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How to Recycle in

Schools
May 2007

Many municipalities have successful recycling programs, but what about the ʺcommunity within the communityʺ: our
schools? By adopting recycling programs, schools can establish and reinforce environmentally sound practices
throughout students’ lives, giving them the opportunity to continue this behavior as adults. This bulletin serves as a
reference for schools interested in starting a student-run school recycling program.

Step 2: Select a School Recycling Coordinator


WHY RECYCLE AT SCHOOL?

The definition of recycling is to remove materials from The success of implementing a school recycling program
the waste stream and put them to new uses. By adopting depends upon the work of an enthusiastic and
recycling programs, schools not only remove materials knowledgeable coordinator. School recycling
from the waste stream but they also: coordinators include teachers, principals, school staff,
and outside volunteers. The coordinator oversees the
v reduce disposal costs; day-to-day operations of the schoolʹs recycling program
including: organizing meetings, researching market
v save valuable landfill space; information, training staff and students, providing adult
v conserve natural resources; supervision of the students involved.

v provide educational opportunities; and


Step 3: To Recycle or Not to Recycle
v empower students.
The recycling coordinator must now introduce the
possibility of adopting a school recycling program to the
13 STEPS TO SUCCESS principal. When meeting with the principal, explain the
advantages of school recycling programs and emphasize
that don’t want to make more work for anyone.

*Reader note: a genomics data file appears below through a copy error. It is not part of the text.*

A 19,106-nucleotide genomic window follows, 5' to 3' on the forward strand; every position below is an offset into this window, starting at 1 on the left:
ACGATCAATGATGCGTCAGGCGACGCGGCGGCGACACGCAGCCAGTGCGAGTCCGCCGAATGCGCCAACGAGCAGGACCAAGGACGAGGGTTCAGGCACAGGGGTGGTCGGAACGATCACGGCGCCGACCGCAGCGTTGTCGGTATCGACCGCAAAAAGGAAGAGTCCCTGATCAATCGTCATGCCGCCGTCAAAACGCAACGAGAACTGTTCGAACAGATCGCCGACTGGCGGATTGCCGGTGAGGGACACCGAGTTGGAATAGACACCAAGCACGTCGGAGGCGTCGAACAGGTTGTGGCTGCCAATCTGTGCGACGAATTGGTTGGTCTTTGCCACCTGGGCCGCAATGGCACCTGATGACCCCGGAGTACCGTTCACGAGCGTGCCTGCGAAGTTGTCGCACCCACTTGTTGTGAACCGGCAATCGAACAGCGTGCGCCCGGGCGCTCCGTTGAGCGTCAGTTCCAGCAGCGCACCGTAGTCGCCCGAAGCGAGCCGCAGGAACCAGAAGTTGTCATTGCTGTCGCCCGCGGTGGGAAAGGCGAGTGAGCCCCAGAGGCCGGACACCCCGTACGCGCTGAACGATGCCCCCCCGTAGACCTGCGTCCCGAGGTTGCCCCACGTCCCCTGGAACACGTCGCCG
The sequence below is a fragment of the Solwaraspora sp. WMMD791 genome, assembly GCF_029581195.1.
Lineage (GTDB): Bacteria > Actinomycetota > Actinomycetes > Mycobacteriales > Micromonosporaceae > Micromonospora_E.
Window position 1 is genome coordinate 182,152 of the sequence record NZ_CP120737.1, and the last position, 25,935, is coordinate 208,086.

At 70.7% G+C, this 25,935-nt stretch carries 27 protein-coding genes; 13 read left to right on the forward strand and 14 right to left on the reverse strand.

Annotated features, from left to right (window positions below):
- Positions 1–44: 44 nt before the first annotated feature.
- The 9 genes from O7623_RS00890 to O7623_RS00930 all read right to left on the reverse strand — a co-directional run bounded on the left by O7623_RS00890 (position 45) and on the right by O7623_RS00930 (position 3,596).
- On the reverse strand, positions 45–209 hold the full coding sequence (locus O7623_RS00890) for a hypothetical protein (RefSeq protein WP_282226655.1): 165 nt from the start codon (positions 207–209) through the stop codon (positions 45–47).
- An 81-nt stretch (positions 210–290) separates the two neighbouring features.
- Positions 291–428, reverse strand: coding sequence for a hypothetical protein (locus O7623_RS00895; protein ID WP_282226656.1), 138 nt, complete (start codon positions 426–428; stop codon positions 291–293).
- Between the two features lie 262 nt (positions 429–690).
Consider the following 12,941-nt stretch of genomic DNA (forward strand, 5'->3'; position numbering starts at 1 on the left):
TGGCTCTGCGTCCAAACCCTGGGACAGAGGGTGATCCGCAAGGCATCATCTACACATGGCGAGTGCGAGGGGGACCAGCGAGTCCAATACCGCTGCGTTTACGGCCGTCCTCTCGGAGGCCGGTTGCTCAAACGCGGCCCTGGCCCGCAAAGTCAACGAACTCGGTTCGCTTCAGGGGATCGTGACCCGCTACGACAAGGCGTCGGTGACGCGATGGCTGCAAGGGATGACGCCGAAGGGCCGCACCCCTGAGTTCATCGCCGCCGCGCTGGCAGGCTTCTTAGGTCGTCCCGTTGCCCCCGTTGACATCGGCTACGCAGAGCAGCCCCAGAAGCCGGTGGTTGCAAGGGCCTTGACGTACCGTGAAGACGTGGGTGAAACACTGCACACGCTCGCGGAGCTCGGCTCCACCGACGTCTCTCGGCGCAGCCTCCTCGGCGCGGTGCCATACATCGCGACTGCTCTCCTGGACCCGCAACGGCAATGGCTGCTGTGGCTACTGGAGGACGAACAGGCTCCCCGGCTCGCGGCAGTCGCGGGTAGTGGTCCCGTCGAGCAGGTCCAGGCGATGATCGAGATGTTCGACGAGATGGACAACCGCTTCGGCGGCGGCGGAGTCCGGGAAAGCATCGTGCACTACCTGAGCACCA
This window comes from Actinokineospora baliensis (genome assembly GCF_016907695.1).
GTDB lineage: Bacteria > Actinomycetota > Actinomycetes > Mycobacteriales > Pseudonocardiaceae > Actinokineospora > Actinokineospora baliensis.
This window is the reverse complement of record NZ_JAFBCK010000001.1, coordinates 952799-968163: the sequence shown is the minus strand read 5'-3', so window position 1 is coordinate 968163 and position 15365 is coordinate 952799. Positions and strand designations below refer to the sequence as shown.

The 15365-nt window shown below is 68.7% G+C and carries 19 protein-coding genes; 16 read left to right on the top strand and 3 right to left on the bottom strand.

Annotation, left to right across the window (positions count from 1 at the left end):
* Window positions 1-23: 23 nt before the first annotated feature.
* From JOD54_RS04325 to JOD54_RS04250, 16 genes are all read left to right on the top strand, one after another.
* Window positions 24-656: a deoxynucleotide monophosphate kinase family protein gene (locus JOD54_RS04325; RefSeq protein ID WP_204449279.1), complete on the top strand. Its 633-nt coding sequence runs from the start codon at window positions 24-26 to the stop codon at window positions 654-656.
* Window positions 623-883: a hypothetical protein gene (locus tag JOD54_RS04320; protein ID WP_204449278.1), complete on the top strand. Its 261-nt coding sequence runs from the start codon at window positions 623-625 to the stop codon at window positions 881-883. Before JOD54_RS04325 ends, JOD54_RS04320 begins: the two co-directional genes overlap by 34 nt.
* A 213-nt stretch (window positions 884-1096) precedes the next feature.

Step 1: Join the School Recycling Club

The School Recycling Club (THE CLUB) is designed to Step 4: Take Your Idea to the People
give school groups a chance to promote, advance,
network, and stimulate school recycling. Members can: Once the principal supports the program, introduce the
idea to the staff at a full staff meeting. If the staff does
v Get the latest news and learn about technology not support the program, it may not succeed. Use open
advances in the world of recycling; ended statements to discuss the program, thus allowing
the staff to provide the coordinator with feedback. This
v Gain recognition for the school’s recycling session also provides a chance to address misconceptions
efforts; and give the staff a sense of ownership of the program
v Receive technical assistance for the school; and
Step 5: Designate a Lead Group
v Learn about free educational resources.
Most successful school recycling programs have a
Contact Northeast Resource Recovery Association centralized group that performs the everyday operations
(NRRA) at 603-736-4401 or send an email to of the program. Groups that run recycling programs in
theclub@nrra.net to join THE CLUB! schools include the student council, individual
classrooms, Eco-Clubs, and local Boy Scout troops.
Step 6: Take a Trash Tour run the program. A basic school recycling program needs
the following:
Before starting a school recycling program, you must
identify the recyclable material within the waste stream. v Classroom/Office Collection Containers -